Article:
Why judgment must contain reasons:
It is duty of the Judge to uphold his own integrity and let the losing party know why he lost the case.
Reason is the heartbeat of every conclusion, and without the same it becomes lifeless.
The absence or reasons has deprived the Supreme Court from knowing the circumstances which weighed with the High Court to dismiss the matter in limine. It was an unsatisfactory method of disposal. The necessity to provide reasons, howsoever brief, in support of the High Courts’ conclusions is too obvious to be reiterated. Obligation to give reasons introduces clarity and excludes or at any rate minimises the chances of arbitrariness and the higher forum can test the correctness of those reasons. It becomes difficult for this Court in all such cases to remit the matters to the High Court inasmuch as by the time cases reach this Court, several years would have passed. In an article ‘On Writing Judgments’, Justice Michael Kirby of Australia [(1990) (Vol.64. Australian Law Journal p.691)] has approached the problem from the point of view of the litigant, the legal profession, the subordinate Courts/tribunals, the brother Judges and the judges’ own conscience. To the litigant, the duty of the Judge is to uphold his own integrity and let the losing party know why he lost the case. The legal profession is entitled to have it demonstrated that the Judge had the correct principles in mind, had properly applied them and is entitled to examine the body of the Judgment for the learning and precedent that they provide and for the reassurance of the quality of the Judiciary which is still the centre-piece of our administration of justice. It does not take long for the profession to come to know, including through the written pages of published judgments, the lazy Judge, the Judge prone to errors of fact etc. The reputational considerations are important for the exercise of appellate rights, for the Judges’ own self-discipline, for attempts at improvement and the maintenance of the integrity and quality of our judiciary. From the point of view of other Judges, the benefit that accrues to the lower heirachy of Judges and tribunals is of utmost importance. Justice Asprey of Australia had even said in Pettit vs. Dankley [(1971 (1) NSWLR 376 (CA)] that the failure of a Court to give reasons is an encroachment upon the right of appeal given to a litigant. In our view, the satisfaction which a reasoned Judgment gives to the losing party or his lawyer is the test of a good Judgment. Disposal of cases is no doubt important but quality of the judgment is equally, if not more, important. There is no point in shifting the burden to the higher Court either to support the judgment by reasons or to consider the evidence or law for the first time to see if the judgment needs a reversal.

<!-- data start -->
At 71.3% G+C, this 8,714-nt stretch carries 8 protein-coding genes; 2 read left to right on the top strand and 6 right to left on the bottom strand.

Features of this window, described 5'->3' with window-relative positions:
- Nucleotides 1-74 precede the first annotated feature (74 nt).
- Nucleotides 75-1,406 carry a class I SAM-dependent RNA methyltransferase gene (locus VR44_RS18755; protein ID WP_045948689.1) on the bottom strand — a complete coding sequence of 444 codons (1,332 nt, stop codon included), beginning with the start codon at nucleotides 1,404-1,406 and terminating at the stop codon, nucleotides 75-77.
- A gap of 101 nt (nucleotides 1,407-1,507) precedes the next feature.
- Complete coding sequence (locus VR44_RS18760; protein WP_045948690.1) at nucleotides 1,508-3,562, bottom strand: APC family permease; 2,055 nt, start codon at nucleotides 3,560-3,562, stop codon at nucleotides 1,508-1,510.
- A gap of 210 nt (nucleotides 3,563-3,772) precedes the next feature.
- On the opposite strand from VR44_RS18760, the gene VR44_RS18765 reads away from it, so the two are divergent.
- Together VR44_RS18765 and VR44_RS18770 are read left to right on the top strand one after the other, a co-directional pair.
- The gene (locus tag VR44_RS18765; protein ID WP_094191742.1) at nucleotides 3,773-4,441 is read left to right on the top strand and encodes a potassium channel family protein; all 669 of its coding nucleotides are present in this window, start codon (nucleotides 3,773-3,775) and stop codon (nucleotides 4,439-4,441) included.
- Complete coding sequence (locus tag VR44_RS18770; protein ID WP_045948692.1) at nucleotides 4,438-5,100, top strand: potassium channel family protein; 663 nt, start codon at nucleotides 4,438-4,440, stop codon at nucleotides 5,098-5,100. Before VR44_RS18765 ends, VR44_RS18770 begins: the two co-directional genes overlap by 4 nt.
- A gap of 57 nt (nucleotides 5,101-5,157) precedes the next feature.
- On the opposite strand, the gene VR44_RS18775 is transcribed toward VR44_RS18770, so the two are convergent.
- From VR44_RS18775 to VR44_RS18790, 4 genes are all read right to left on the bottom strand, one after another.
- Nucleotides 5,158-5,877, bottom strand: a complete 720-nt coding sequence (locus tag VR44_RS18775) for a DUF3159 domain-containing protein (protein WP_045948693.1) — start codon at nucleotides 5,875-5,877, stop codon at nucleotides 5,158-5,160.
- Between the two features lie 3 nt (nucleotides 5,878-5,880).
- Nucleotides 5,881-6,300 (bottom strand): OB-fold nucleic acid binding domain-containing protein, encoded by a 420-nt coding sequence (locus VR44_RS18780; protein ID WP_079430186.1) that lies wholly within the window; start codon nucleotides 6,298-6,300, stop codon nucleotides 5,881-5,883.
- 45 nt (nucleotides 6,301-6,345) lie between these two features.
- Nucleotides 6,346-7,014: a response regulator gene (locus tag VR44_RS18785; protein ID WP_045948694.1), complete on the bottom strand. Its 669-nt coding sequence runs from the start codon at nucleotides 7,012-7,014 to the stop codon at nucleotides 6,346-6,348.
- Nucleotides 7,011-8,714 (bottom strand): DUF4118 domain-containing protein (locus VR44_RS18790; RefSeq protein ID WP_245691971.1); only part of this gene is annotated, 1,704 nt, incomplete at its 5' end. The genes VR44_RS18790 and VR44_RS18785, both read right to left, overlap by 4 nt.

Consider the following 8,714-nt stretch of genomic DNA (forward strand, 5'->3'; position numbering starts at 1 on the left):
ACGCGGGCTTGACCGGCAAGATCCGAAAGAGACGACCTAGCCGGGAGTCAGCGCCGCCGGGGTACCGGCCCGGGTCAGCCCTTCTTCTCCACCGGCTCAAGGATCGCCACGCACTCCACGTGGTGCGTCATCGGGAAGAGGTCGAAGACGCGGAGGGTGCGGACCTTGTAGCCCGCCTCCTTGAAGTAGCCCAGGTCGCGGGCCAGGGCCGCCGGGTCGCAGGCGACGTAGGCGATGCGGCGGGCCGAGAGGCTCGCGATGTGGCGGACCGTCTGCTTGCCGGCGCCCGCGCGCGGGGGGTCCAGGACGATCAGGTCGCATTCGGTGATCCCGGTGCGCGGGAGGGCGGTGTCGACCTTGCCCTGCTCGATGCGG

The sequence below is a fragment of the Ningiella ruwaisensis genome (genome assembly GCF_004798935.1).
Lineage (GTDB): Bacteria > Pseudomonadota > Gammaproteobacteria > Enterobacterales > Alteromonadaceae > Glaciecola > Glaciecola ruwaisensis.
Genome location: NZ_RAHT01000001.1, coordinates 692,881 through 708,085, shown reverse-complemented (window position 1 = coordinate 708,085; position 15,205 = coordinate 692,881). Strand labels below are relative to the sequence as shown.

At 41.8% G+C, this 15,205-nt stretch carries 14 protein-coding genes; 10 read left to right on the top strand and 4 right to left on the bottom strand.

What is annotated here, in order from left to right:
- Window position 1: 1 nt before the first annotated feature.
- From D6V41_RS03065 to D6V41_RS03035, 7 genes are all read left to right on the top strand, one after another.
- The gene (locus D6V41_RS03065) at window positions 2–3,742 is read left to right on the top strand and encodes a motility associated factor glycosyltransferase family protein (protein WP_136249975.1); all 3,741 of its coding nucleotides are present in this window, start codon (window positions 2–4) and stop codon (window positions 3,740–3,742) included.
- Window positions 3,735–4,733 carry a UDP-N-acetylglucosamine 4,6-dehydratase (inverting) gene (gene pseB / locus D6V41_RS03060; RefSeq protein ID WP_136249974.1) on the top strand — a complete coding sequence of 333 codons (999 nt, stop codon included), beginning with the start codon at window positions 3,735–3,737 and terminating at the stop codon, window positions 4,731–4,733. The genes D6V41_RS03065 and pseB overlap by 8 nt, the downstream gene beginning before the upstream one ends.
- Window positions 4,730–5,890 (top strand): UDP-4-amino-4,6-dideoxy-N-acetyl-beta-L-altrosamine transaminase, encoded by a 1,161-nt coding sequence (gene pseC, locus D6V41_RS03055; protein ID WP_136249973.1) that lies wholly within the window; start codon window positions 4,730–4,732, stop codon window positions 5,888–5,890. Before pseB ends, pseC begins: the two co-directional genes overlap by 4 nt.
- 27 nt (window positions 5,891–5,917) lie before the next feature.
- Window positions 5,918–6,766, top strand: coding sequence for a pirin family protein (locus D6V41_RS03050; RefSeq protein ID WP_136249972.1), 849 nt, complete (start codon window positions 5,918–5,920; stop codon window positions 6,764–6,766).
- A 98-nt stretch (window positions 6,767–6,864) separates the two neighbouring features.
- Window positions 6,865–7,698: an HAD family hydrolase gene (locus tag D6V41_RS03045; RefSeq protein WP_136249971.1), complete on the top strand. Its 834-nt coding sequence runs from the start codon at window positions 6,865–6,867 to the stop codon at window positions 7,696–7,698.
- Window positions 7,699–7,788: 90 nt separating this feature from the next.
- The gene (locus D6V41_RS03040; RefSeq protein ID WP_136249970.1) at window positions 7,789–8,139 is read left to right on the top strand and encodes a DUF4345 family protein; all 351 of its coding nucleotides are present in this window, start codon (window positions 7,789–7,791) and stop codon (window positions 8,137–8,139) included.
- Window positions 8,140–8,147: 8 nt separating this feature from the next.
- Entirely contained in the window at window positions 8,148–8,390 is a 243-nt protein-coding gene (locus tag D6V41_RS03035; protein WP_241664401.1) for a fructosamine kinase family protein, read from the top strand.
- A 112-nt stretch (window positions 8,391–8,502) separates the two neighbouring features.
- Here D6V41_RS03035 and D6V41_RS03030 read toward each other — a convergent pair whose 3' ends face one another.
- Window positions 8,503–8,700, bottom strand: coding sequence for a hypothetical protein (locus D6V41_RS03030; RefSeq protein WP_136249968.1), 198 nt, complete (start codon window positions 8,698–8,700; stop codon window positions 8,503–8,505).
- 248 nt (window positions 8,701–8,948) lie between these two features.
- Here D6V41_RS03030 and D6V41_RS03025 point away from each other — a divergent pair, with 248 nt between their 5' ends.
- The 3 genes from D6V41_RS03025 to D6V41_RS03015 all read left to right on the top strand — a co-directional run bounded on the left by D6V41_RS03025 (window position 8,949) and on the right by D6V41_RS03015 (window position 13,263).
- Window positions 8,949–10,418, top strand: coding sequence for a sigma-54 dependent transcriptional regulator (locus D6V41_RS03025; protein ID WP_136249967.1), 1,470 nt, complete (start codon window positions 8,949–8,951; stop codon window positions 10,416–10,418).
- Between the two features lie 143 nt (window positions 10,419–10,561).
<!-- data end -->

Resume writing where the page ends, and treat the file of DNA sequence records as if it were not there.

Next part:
[Source: Hindustan Times Limited vs Union of India (Supreme Court of India) See also Fauja Singh vs. Jaspal Kaur (1996 (4) SCC 461)]
Providing of reasons in orders is of essence in judicial proceedings:
Every litigant who approaches the Court with a prayer is entitled to know the reasons for acceptance or rejection of such request. Either of the parties to the lis has a right of appeal and, therefore, it is essential for them to know the considered opinion of the Court to make the remedy of appeal meaningful. It is the reasoning which ultimately culminates into final decision which may be subject to examination of the appellate or other higher Courts. It is not only desirable but, in view of the consistent position of law, mandatory for the Court to pass orders while recording reasons in support thereof, however, brief they may be. Brevity in reasoning cannot be understood in legal parlance as absence of reasons. While no reasoning in support of judicial orders is impermissible, the brief reasoning would suffice to meet the ends of justice at least at the interlocutory stages and would render the remedy of appeal purposeful and meaningful. It is a settled canon of legal jurisprudence that the Courts are vested with discretionary powers but such powers are to be exercised judiciously, equitably and in consonance with the settled principles of law. Whether or not, such judicial discretion has been exercised in accordance with the accepted norms, can only be reflected by the reasons recorded in the order impugned before the higher Court. Often it is said that absence of reasoning may ipso facto indicate whimsical exercise of judicial discretion.
[Source: State of Rajasthan v. Rajendra Prasad Jain(Supreme Court of India)]
[See also Shroff v. Mistry (Gujarat High Court) which contains extracts from virtually all similar decisions of Supreme court of India on the subject.]